A Guide For Interpreting Private School Statistics


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Private school websites, brochures and articles are full of statistics comparing their school’s program to other private schools. Parents looking to find the best private school for their child may not always know exactly what the numbers are representing. Here are some questions that you may have when undergoing the private school comparison process along with answers and additional information so you can process the statistics and make the most informed decision.

#1. What is a private school’s coeducational category?

Sometimes, private school ratings may refer to the school’s coeducational category. There are three options of coeducational categories. They are either schools that are only for boys, schools that are only for girls, and schools that enroll both genders–called coeducational schools. The vast majority–about 95%–of private schools are coeducational.

#2. What is a private school’s program emphasis?

One of the reasons why parents send their children to private schools is to educate their children with a particular program emphasis. A program emphasis means that the private school has a specialized focus. One popular program emphasis is Montessori schools which emphasize independence and freedom of choice in their curriculum. A program emphasis may also be a vocational school which focuses on preparing students for careers.

#3. What is a private school’s typology or orientation?

A private school’s typology or orientation refers to any type of religious-affiliation the school may have. Popular religious-affiliations for private schools include Catholic schools. Whereas 80% of private school students attend schools with a religious affiliation, some private schools are nonsectarian which means they are secular or don’t adhere to one religious doctrine.

#4. What is a private school’s urbanicity type?

The urbanicity type refers to the population density of the school’s location. Urbanicity types include city schools which have the most highly populated areas, suburban schools which have a more family or residential feel while still being near a metro area, town schools which have lower populations, and rural schools which may be in areas with large amounts of agricultural land.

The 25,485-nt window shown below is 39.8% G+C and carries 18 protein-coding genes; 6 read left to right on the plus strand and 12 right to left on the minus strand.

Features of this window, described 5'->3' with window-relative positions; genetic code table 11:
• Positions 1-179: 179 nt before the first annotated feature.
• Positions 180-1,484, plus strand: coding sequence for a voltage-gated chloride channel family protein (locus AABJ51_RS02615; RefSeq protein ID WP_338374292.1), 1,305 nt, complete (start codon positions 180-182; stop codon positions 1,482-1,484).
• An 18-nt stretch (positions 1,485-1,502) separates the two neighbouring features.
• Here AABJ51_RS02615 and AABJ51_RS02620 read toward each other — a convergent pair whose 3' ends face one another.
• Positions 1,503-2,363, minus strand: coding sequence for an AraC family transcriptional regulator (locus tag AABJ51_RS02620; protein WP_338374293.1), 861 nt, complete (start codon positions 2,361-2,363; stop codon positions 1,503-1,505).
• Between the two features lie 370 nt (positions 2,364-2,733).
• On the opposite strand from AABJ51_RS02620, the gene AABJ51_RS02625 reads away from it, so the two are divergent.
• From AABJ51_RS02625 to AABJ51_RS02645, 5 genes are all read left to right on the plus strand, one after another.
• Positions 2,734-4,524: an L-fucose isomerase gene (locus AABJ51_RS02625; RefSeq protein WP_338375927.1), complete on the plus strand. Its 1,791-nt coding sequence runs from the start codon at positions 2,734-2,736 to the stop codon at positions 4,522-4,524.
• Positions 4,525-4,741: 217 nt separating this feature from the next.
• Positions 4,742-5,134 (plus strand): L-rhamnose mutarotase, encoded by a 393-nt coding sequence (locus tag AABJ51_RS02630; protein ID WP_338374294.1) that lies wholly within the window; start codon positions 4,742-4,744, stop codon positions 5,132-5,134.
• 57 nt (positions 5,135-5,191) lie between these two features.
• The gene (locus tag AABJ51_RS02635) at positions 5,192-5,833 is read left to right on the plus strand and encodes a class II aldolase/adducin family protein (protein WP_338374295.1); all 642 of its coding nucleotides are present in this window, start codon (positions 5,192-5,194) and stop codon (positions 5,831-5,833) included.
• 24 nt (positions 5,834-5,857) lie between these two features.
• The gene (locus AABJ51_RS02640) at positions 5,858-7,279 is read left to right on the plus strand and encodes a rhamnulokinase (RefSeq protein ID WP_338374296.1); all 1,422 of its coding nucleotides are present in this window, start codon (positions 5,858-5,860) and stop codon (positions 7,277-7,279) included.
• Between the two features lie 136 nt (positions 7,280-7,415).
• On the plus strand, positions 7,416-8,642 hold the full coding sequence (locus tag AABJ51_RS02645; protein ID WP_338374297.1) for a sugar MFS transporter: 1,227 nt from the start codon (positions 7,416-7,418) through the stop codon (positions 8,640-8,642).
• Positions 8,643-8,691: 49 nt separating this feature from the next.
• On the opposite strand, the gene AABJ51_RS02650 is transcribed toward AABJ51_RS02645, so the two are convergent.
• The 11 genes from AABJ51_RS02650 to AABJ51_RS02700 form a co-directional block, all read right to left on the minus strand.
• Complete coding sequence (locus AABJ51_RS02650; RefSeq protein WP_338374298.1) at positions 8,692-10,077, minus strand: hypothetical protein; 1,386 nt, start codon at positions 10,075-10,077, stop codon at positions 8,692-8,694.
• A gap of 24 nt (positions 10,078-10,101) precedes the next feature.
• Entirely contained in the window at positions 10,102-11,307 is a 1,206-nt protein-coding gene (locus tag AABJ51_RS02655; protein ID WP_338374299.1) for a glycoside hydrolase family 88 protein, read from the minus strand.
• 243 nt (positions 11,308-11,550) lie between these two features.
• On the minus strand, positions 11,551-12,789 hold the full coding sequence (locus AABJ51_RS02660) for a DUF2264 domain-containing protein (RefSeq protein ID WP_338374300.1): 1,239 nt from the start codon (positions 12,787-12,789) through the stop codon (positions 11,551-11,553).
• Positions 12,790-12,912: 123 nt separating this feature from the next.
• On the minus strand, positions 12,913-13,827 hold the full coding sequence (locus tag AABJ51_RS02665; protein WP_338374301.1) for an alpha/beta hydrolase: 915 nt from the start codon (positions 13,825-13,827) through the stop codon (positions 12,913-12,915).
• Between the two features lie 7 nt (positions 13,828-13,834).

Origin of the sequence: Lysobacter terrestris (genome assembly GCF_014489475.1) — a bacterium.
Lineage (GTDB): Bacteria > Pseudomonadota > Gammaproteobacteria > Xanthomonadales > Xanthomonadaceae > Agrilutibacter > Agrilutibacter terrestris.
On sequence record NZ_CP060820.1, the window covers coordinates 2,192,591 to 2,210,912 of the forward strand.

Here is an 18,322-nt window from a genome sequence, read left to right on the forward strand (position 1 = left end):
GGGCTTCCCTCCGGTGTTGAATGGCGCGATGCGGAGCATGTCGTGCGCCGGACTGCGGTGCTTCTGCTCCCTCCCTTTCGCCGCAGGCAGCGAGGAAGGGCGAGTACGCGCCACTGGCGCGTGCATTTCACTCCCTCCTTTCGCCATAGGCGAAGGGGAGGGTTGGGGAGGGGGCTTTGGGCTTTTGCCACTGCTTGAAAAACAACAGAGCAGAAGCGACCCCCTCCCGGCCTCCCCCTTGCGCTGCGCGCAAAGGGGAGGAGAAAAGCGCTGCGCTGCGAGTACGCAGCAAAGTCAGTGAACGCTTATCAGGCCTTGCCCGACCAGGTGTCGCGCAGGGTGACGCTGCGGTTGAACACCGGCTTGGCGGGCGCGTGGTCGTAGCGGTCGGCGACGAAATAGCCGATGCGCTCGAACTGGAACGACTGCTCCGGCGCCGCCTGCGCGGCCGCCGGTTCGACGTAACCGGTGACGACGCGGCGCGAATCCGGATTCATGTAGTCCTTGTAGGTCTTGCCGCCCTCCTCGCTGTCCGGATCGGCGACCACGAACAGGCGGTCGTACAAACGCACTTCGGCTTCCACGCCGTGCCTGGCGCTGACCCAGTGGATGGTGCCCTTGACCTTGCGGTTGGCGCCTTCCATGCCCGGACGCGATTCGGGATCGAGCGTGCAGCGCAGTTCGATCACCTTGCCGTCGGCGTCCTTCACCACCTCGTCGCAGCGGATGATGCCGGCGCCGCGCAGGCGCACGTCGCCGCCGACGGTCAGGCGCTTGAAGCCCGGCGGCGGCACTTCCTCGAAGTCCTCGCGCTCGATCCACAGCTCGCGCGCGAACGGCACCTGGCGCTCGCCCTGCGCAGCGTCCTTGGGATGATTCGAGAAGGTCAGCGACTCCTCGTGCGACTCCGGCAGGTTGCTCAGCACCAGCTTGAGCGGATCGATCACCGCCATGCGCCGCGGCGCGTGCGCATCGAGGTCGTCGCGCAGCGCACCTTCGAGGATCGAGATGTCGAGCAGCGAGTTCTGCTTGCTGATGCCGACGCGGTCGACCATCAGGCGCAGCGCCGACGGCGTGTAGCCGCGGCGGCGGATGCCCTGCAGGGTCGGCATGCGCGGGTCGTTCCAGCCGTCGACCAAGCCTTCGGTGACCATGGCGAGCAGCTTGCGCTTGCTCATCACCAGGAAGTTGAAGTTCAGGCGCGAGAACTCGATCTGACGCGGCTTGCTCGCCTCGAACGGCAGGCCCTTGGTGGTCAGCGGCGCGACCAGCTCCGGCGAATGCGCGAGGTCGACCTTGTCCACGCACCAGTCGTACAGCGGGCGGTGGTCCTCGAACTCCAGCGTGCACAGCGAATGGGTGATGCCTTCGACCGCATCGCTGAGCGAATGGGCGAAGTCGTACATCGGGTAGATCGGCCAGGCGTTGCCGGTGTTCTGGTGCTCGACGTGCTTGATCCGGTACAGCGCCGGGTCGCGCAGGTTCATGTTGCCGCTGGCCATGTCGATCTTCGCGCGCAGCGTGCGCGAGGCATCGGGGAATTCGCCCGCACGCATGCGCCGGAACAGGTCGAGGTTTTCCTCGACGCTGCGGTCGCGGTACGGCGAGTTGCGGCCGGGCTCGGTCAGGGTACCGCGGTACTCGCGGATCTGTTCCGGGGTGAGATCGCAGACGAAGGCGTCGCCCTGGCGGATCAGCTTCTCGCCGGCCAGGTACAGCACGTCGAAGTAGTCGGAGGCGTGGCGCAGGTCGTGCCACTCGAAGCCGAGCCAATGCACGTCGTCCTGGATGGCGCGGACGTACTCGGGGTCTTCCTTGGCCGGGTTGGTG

#5. What is a private school’s pupil/teacher ratio?

A private school’s pupil/teacher ratio relates to how many students there are for each teacher. Typically, lower ratios indicate more attention given to each student. Low ratios are often more attainable for smaller schools. As about 86% of private schools have less than 300 students, one major advantage of many private schools is their pupil/teacher ratio.

#6. What is a private school’s graduation rate?

A graduation rate is a very important statistic to consider when comparing private academy schools. The graduation rate is the percentage of all senior students enrolled at the start of the school year who successfully graduate. Private schools often showcase their high graduation rates as a measure of the success of their program.

With an estimated 30,861 private elementary, middle and high schools serving over four million students, parents have a lot to consider when finding the best public school for their child. Making sure you understand the numbers in school information is key to making sure you select the private school that will be a great fit for your unique child.

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